Toyota’s brand perception damaged by recall

Perception of Toyota’s brand has plummeted in the wake of the latest product recall affecting 7.4 million vehicles worldwide – the biggest seen in the automotive sector for 16 years.

An image from the new ad for the 2013 Toyota Corolla in New Zealand

The recall, concerning a possible fire risk from faulty electric window switches, affects 1.39 million cars in Europe including the RAV4, Yaris, Auris and Corolla models.

According to YouGov’s BrandIndex, the brand’s Buzz score, which is a net average of positive and negative things consumers have heard about the brand, has slumped to -12.6 yesterday (15 October), down 22 points from the +10.2 the brand enjoyed on 1 October. The drop leaves it currently bottom in a chart of 32 car brands tracked by YouGov, down from sixth just a week before.

Toyota’s reputation score fell to 24.2 from 29.6, while its overall Index score, which takes into account scores for reputation, quality and impression, dropped to 17.5 from 21.7 at the start of the month reaching a low of 14.2.

YouGov’s social media monitoring index SoMa registered a sharp spike in negative comments about the brand on Twitter on the day the recall was announced.
Almost 60 percent of comments heard about the brand on Twitter on the 10 October were negative, while only 8 per cent were positive. A fifth (20 per cent) of UK Twitter users heard comments about Toyota on the day, but the spike dropped off and returned almost to normal levels in the days following.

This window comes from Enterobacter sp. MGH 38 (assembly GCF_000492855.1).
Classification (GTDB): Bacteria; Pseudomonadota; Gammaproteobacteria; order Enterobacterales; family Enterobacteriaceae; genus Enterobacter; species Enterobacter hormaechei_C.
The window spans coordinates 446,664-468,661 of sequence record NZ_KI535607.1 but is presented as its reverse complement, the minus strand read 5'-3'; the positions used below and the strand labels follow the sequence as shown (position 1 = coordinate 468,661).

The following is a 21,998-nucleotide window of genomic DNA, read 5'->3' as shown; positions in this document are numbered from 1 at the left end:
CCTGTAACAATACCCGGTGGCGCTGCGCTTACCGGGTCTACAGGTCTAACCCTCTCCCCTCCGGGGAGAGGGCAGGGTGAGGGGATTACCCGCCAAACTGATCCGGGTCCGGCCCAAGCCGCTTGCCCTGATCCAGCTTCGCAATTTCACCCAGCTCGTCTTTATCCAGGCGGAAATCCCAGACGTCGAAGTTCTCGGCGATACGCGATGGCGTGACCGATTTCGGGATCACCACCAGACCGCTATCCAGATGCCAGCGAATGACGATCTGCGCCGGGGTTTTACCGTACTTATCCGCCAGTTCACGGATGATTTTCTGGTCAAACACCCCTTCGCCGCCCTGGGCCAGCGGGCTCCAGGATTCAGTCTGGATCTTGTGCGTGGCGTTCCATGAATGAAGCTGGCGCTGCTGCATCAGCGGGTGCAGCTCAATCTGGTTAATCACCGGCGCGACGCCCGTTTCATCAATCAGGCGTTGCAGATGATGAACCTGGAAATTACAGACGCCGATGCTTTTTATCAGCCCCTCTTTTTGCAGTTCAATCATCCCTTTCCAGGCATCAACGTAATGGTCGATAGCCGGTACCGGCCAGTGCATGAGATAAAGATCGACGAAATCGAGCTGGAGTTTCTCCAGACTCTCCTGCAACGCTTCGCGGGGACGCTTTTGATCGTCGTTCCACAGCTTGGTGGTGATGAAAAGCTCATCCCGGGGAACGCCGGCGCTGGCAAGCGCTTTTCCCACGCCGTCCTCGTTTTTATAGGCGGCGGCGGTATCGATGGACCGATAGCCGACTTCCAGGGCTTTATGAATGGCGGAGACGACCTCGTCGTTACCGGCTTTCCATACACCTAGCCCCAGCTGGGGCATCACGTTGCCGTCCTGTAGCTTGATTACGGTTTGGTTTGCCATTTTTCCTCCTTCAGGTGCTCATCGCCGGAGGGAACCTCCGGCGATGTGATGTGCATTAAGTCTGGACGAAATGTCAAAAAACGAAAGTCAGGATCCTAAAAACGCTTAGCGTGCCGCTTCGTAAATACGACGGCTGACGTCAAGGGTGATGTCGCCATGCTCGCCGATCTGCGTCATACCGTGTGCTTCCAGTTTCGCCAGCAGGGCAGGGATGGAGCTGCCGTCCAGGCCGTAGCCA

The brand has yet to launch any major reassurance communications. A spokesman for the brand said last week that it was looking into the necessary communications and is “gauging feedback” from stakeholders.

Francis Ingham, director general of the PRCA says Toyota should have launched a campaign to apologise and reassure customers, particularly as this is the latest in a line of recalls to affect the brand in recent years.

He says: “Every large-scale product recall is a crisis communications situation. When a company has two such recalls in very a short period of time, the importance of getting their response right is all the greater.

“It’s too late for Toyota to correct manufacturing errors, but what they can do is to admit they got things wrong, and launch a comprehensive “sorry” campaign to regain their customers’ trust – and do it fast.”

While Toyota has experienced a significant drop in brand scores, the fall is not as dramatic as the drop it registered in 2010 following a global recall over break safety fears. At the time its Buzz rating fell to -62.7 and its overall Index rated slumped to -3.6. The company’s CEO Akio Toyoda later fronted YouTube videos apologising and it later launched a global campaign starring its employees in a bid to rebuild trust in the brand.

Toyota sales were hit by the 2010 recalls and Toyota has also struggled in the face of supply issues after the Japanese Tsunami last year. Performance has rebounded this year with sales increasing 34 per cent globally in the first half of the year, overtaking General Motors and Volkswagen and regaining the position as the world’s largest car manufacturer.

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